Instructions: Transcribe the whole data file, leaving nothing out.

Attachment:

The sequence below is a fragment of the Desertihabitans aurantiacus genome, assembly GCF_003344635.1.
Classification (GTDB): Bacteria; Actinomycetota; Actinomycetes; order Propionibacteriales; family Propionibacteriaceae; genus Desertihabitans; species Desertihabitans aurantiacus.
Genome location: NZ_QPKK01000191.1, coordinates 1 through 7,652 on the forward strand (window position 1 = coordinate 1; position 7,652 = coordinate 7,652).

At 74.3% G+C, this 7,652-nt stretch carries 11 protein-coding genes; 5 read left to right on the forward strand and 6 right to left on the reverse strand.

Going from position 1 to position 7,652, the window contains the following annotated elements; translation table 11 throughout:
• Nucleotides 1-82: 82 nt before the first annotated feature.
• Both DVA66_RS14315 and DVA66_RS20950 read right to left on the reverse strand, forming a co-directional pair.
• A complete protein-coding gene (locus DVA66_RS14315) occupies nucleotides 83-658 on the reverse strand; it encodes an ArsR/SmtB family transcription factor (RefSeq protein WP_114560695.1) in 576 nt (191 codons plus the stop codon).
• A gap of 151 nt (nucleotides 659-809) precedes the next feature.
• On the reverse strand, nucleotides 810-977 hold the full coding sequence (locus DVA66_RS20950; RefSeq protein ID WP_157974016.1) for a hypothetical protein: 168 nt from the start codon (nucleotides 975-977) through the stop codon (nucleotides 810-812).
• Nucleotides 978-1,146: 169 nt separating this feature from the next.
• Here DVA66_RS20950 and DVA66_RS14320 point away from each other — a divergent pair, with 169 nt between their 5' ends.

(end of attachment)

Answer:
The sequence below is a fragment of the Desertihabitans aurantiacus genome, assembly GCF_003344635.1.
Classification (GTDB): Bacteria; Actinomycetota; Actinomycetes; order Propionibacteriales; family Propionibacteriaceae; genus Desertihabitans; species Desertihabitans aurantiacus.
Genome location: NZ_QPKK01000191.1, coordinates 1 through 7,652 on the forward strand (window position 1 = coordinate 1; position 7,652 = coordinate 7,652).

At 74.3% G+C, this 7,652-nt stretch carries 11 protein-coding genes; 5 read left to right on the forward strand and 6 right to left on the reverse strand.

Going from position 1 to position 7,652, the window contains the following annotated elements; translation table 11 throughout:
• Nucleotides 1-82: 82 nt before the first annotated feature.
• Both DVA66_RS14315 and DVA66_RS20950 read right to left on the reverse strand, forming a co-directional pair.
• A complete protein-coding gene (locus DVA66_RS14315) occupies nucleotides 83-658 on the reverse strand; it encodes an ArsR/SmtB family transcription factor (RefSeq protein WP_114560695.1) in 576 nt (191 codons plus the stop codon).
• A gap of 151 nt (nucleotides 659-809) precedes the next feature.
• On the reverse strand, nucleotides 810-977 hold the full coding sequence (locus DVA66_RS20950; RefSeq protein ID WP_157974016.1) for a hypothetical protein: 168 nt from the start codon (nucleotides 975-977) through the stop codon (nucleotides 810-812).
• Nucleotides 978-1,146: 169 nt separating this feature from the next.
• Here DVA66_RS20950 and DVA66_RS14320 point away from each other — a divergent pair, with 169 nt between their 5' ends.